Jack Peñate

Fiona Doran 11/10/2007

“He must own nothing but checked shirts!” ponders one fan outside Oxford's Carling Academy, equally decked out in checks herself, before grabbing her friend's hand and disappearing into the squeaky clean new venue. Two things spring to mind when thinking of Mr. Jack Fabian Peñate (of Spanish descent if you were wondering) and those are his love and devotion to those shirts and secondly his reputation for unfathomable stage energy. NME has dubbed his dancing as “unbelievably crazy-ass” and his footwork receives as much attention as the songs he sings.

Opening with crowd winner and breakthrough first single “Spit At Stars”, he bursts into his infamous dance using every part of the stage and the audience love him for it. He is apparently inexhaustible and his set is punctuated with random shakes of the head accompanied by “AH FUCK!” The ability to hold a tune, a guitar, dance emphatically and connect with the audience is impressive and sets him apart from some of the more image conscious bands of the minute.

Memorable moments include “Run For Your Life”, “Torn On The Platform” and the slow burner “My Yvonne”, during which the well thought-out lighting display works to its best effect - the stage backdrop of a tree with eccentric doodling is apparently Jack's personal artwork.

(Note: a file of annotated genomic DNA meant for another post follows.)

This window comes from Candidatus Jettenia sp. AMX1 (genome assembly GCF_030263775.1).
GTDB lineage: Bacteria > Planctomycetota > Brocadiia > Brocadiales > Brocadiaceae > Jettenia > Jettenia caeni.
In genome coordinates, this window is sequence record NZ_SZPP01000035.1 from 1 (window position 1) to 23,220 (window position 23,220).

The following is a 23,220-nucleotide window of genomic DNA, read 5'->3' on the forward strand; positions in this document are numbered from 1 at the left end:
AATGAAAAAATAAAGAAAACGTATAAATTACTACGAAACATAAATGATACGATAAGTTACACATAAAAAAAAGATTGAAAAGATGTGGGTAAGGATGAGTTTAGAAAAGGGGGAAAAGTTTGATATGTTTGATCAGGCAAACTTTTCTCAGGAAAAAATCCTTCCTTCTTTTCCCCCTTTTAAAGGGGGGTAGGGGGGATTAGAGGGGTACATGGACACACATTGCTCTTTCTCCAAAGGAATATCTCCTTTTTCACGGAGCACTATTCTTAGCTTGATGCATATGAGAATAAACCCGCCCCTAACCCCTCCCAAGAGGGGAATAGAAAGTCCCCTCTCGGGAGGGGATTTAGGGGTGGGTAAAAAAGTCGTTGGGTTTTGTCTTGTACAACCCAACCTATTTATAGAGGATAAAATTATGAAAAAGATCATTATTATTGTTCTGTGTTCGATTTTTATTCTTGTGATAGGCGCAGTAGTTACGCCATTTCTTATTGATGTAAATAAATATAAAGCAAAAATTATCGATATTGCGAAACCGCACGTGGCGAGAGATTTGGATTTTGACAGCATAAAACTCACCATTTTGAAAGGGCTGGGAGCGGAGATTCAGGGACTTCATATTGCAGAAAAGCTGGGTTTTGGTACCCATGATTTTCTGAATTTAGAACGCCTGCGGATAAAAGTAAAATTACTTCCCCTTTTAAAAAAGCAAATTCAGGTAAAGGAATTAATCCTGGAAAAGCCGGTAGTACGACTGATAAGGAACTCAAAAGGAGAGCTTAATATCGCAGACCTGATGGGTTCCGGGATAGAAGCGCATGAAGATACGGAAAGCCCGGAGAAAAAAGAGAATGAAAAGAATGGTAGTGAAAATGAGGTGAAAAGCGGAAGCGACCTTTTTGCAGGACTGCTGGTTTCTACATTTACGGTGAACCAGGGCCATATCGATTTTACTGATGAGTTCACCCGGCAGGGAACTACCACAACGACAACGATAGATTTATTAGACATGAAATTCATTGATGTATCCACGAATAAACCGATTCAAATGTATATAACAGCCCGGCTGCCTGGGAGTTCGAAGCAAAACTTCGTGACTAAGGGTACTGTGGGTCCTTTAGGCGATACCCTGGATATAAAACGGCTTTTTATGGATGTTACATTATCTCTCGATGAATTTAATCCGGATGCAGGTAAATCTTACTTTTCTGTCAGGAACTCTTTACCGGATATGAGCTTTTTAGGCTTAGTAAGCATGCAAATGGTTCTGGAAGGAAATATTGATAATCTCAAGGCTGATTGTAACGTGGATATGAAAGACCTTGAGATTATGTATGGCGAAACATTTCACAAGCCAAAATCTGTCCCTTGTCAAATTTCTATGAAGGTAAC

Perhaps the most daring yet successful moment of the night was a cover of Beats International's “Dub Be Good To Me”, delivered with mucho gusto. His surprisingly angelic soprano-esque voice filled the room with a slightly eerie atmosphere, however not for long as he then launched into a blistering rocked up version, alongside some clever strobe lighting whilst he body popped on stage before creeping up to the microphone in a cat like pose, a move extremely well received by the audience.

Finishing with current single “Second, Minute Or Hour” in the encore, both Peñate and crowd beam jubilantly with the faces of those with a good night had. Some of his songs may blend into each other a little too much, relying heavily on Rockabilly and Ska influence, but if he can conjure up more genius akin to his “Dub Be Good To Me” cover then he will continue to be one of the hot topics in music circles.